• Paul Johnson says:

      Sorry, no… that was June… I was a little late picking up the story! On 15th June, Aruba opened up its borders with Bonaire and Curacao.

      Aruba has had a relatively low number of cases (just over one hundred), but did report two new cases yesterday after a prolonged period without any. That said, their re-opening plans for our other countries remain unchanged. This includes opening borders with the USA on July 10; and with Europe, Canada and most Caribbean nations on July 1st.

      But with these requirements in place:

      – Mandatory ED card* to be filled in – this is available online at http://www.edcardaruba.aw
      – Self health declaration form to be submitted 72 hours prior to travel
      – Visitors are encouraged to take a COVID-19 test (PCR) before traveling (in the US CVS and Rite-Aid do offer these tests) and to upload the test results to a new digital platform that the Aruba authorities are setting up or to bring their test proof with them. Alternatively visitors (except children under 12) will need to pre-pay for a mandatory test upon arrival in Aruba (price initially indicated at US$75)
      – Must have COVID-19 medical insurance coverage. (Aruba has arranged for insurance to be provided by insurance companies based in Aruba). An indication of the insurance cost was given by the Minister of Tourism and this was US$15 per insured person per day.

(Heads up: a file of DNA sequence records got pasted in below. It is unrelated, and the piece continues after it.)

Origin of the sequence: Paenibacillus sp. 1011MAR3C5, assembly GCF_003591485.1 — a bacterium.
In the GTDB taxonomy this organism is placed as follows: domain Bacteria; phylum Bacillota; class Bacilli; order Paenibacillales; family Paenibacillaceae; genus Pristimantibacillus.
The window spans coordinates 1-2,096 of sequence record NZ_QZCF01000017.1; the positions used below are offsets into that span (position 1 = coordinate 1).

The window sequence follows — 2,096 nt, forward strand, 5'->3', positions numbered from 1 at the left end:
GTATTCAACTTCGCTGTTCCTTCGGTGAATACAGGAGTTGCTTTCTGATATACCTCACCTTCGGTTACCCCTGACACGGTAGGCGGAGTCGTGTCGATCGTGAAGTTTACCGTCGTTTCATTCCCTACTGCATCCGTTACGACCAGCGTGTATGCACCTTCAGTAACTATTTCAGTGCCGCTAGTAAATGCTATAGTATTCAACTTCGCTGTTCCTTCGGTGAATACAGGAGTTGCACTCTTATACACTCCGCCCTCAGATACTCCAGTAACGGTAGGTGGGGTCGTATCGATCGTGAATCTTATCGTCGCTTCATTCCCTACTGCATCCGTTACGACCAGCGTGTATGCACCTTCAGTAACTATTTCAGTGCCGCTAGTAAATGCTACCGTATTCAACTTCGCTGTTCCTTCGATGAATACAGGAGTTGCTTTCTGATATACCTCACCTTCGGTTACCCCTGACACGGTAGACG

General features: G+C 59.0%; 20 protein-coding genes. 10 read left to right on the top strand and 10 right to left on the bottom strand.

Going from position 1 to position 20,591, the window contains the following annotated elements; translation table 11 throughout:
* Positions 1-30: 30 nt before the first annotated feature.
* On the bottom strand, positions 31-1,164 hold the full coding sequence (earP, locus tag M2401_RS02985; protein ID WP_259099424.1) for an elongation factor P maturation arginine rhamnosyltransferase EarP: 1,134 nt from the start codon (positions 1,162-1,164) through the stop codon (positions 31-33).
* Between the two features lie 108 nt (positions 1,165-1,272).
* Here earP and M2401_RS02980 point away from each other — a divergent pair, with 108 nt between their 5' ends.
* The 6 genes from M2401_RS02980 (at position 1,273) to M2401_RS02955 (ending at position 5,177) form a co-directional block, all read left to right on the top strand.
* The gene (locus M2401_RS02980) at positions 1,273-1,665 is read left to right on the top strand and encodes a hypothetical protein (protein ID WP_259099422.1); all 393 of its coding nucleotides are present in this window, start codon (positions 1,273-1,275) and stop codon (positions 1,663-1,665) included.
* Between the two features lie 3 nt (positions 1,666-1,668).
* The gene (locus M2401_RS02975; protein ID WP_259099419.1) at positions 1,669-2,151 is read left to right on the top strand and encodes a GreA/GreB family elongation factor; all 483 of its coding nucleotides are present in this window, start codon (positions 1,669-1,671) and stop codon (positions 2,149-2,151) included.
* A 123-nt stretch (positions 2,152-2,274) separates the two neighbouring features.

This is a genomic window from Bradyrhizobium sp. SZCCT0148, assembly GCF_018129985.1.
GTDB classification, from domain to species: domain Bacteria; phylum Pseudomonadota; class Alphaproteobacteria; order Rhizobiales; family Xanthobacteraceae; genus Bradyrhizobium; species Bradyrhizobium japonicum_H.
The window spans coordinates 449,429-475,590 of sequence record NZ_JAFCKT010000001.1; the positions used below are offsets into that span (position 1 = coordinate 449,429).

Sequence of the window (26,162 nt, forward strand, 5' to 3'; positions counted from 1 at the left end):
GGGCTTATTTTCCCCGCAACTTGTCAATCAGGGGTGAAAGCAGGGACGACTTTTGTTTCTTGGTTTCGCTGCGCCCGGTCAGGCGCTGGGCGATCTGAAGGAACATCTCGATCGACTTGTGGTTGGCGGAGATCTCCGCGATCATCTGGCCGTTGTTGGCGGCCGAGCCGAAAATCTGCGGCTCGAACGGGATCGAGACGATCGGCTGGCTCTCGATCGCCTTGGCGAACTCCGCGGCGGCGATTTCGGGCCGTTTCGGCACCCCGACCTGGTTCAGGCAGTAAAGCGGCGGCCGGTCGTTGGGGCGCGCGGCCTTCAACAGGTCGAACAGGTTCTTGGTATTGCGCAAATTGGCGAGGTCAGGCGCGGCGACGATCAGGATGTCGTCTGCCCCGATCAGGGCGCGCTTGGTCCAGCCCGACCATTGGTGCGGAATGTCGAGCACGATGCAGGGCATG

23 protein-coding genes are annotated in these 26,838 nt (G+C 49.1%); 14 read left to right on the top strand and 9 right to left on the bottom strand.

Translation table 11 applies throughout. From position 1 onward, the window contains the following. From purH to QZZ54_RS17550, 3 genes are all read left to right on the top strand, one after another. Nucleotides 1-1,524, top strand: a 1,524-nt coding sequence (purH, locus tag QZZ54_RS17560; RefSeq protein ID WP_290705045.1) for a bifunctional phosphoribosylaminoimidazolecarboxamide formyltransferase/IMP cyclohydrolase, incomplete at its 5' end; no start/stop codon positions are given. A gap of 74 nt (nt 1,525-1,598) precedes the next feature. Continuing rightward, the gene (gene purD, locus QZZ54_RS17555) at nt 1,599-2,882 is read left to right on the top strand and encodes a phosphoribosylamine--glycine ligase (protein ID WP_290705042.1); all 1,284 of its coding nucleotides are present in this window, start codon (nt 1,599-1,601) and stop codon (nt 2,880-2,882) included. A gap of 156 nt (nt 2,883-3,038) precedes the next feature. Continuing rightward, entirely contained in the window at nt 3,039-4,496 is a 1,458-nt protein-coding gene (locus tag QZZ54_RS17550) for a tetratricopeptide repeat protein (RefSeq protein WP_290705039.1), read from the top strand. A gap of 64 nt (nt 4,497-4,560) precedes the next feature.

– Must consent to cooperate with all Aruba’s COVID-19 procedures and instructions including testing (if applicable), quarantine etc.
      – Must wear a mask on the flight to Aruba (not required while vacationing on the island but recommended nonetheless where social distancing is more of a challenge).

      Upon arrival there will be additional procedures at the Aruba airport:
      – Temperature screening
      – Obligatory PCR testing of ALL arriving passengers (except for those who have previously submitted proof of a PCR test) and a mandatory 24-hour quarantine at the traveler’s accommodation while awaiting test results.
      – Visitors who have submitted proof of a negative test during their ED card application will receive a temperature check and health interview by a medical professional, and if cleared, no further testing or 24-hour quarantine will be applicable to them